please click to open:

Puppy Questionnaire
WORD document

Sample Companion Contract

Sample Show Contract

(Contract Links will be added soon)
The GENDER Question

Welsh springers have similar personalities whether male or female.  Many families request a female based on out of date information which does not really pertain to this breed. 

Either gender will be a loving and devoted member of your family.  We refer to Welshies as "velcro dogs" because they want to stick with you everywhere you are.  They'll even follow you into the bathroom, if permitted!

Due in part to a Welsh Springer's traditional role of 'starting' game out of brush or cover by barking and springing, Welsh can be quite vocal when it comes to strangers, or "invaders" such as squirrels or birds.   And the energy of a dog that work in the field for hours must be accounted for in your lifestyle.  These are not apartment dogs.

While very similar, females may be more sensitive about, or cautious of unfamiliar people and situations.  This is characteristic of only some, yet girls are super devoted to home and family.

Males tend to be more easy going and accepting.  Since they are a little bigger, they can also handle accidental stubs and tugs from small children.  Overall, I find the males to be very sweet and loving!  

Males are a bit larger, but generally the size difference is only an inch or two in height, and about 12 lbs.  

Whether male or female, any dog will have its own individual quirks.  Some may be quieter and more laid back, others ready to work, learn and go anywhere with you, anytime.  Still others will test boundaries while maturing and like any curious adolescent or searching teenager.  You must be willing to guide the youngster forward with Patience, Praise and Persistence!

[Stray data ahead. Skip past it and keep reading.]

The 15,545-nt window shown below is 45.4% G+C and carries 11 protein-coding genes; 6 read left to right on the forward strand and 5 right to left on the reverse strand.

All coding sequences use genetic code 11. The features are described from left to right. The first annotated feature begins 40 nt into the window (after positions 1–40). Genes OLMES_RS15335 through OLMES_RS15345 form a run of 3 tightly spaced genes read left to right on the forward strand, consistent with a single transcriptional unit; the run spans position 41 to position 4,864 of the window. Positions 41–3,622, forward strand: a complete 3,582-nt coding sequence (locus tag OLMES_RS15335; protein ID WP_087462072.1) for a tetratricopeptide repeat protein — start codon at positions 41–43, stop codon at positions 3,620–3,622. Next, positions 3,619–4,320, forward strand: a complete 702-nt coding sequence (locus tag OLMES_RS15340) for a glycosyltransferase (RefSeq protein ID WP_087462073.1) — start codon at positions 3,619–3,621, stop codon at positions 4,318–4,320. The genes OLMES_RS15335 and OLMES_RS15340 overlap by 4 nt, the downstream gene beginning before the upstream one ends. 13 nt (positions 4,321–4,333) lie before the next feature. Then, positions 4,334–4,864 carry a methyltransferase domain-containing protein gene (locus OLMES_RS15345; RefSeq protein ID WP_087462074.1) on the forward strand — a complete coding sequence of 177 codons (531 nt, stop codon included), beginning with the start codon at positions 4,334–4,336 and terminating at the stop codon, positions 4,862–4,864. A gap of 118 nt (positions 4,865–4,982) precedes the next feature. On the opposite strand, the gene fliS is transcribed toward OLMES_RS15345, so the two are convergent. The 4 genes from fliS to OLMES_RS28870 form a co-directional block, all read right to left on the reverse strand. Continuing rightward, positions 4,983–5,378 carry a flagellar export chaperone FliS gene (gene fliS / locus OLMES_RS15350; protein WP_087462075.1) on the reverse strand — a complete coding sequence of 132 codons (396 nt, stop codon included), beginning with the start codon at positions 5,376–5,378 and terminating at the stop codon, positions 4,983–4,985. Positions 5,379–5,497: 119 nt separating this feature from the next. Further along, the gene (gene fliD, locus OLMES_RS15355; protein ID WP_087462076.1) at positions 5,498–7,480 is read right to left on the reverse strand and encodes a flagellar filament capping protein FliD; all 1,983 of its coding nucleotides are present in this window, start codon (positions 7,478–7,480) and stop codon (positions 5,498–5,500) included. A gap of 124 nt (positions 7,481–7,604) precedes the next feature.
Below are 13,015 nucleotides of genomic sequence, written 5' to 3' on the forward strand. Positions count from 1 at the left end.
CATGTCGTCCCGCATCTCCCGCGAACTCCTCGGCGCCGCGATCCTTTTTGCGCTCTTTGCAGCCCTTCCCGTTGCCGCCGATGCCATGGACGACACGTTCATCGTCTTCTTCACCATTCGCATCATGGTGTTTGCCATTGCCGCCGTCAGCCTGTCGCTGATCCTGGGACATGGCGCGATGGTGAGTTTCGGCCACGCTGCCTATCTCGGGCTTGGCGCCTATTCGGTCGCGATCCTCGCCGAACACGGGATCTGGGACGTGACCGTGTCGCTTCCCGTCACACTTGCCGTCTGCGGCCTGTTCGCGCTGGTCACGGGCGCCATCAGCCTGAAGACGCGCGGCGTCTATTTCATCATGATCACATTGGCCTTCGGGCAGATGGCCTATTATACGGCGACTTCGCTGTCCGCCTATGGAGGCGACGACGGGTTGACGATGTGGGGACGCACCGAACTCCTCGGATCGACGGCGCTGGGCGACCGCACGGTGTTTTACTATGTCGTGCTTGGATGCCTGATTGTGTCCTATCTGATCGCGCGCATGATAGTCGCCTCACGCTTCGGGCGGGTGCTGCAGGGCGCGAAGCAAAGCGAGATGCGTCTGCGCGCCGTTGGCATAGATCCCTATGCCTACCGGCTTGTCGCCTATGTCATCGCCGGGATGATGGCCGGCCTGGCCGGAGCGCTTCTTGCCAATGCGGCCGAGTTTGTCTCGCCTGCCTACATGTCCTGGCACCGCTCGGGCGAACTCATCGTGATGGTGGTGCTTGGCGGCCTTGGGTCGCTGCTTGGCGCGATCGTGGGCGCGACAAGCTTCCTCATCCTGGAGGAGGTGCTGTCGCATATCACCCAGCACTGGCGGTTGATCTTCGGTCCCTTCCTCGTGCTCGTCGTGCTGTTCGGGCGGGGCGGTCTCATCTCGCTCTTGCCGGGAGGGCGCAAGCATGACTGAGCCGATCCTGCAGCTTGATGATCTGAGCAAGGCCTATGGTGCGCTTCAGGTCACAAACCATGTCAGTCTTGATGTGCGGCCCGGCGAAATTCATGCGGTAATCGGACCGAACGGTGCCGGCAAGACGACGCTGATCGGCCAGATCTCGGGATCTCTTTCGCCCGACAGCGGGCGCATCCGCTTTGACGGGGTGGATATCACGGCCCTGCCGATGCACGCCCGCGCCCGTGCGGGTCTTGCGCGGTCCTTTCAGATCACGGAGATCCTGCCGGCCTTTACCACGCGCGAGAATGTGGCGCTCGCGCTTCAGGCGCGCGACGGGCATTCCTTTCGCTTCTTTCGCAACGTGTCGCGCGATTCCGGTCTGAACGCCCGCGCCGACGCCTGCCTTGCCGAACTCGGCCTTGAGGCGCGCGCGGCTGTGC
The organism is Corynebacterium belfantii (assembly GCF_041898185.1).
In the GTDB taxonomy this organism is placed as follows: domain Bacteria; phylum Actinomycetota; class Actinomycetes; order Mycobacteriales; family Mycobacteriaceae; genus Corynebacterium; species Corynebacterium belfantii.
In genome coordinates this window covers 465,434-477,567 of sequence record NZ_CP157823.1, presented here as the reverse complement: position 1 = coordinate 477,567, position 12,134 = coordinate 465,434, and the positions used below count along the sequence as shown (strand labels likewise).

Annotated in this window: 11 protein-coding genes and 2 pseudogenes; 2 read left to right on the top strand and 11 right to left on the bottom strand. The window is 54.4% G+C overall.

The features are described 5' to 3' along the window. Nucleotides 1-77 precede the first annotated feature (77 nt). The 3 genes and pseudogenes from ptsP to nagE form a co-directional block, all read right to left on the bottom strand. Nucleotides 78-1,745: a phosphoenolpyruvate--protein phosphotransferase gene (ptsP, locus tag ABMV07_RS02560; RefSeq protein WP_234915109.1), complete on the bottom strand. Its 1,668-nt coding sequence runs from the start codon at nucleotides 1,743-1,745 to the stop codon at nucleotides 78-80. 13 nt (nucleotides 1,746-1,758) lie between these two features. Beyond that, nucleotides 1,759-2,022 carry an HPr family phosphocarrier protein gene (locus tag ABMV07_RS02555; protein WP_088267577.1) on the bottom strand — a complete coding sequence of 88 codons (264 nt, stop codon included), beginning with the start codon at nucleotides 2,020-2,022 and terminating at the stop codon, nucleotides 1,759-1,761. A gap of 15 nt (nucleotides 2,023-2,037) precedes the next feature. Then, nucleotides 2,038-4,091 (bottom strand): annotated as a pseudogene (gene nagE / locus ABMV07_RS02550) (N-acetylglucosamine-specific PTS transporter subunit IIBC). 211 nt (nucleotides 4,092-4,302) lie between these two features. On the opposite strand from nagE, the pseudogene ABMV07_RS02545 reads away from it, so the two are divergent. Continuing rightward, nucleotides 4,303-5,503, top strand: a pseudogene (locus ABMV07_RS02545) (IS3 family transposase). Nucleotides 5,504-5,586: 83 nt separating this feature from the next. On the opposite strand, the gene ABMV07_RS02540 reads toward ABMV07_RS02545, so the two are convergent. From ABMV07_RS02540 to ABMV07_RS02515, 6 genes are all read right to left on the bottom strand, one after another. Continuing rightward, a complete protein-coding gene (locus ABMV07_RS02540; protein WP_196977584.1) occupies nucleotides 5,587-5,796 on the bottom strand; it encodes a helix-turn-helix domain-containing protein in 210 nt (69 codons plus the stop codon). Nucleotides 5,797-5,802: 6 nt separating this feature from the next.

Both genders are enthusiastically active through many years of their lives.  How manageable that energy is will be influenced more by training than gender.  

Welsh Springer Spaniel Statistics:

The 2011 AKC Breed Ranking for Welsh Springers is 130th out of 173 breeds.  Ten years earlier they were 112th of 146 breeds so Welsh  have stayed relatively static in registration numbers over the past decade and still are considered an uncommon breed.

OFA (Orthopedic Foundation for Animals) keeps statistics on the percentage of dysplastic dogs reported by breed.  They rank #1 having the highest incidence.  Welsh have made great strides in this area going from a high percentage to being ranked down in the 70's just a few years ago, to now being  #89 and reports show that only 12% of this breed are found to be dyplastic.  (This is all "non-normal" hip results including one or both hips, borderline, mild, moderate or severe.)  This is a better rank than most other spaniels and large breeds, and much better than all "hybrid" or mixed breed dogs... including "doodles"!!  

These improvements are due to the efforts of conscientious, ethical breeders with the help of cooperative owners of both "show" and "pet" welsh springers.   The test results received on our litters is a powerful tool in keeping our current and future Welsh Springers happy, healthy and active!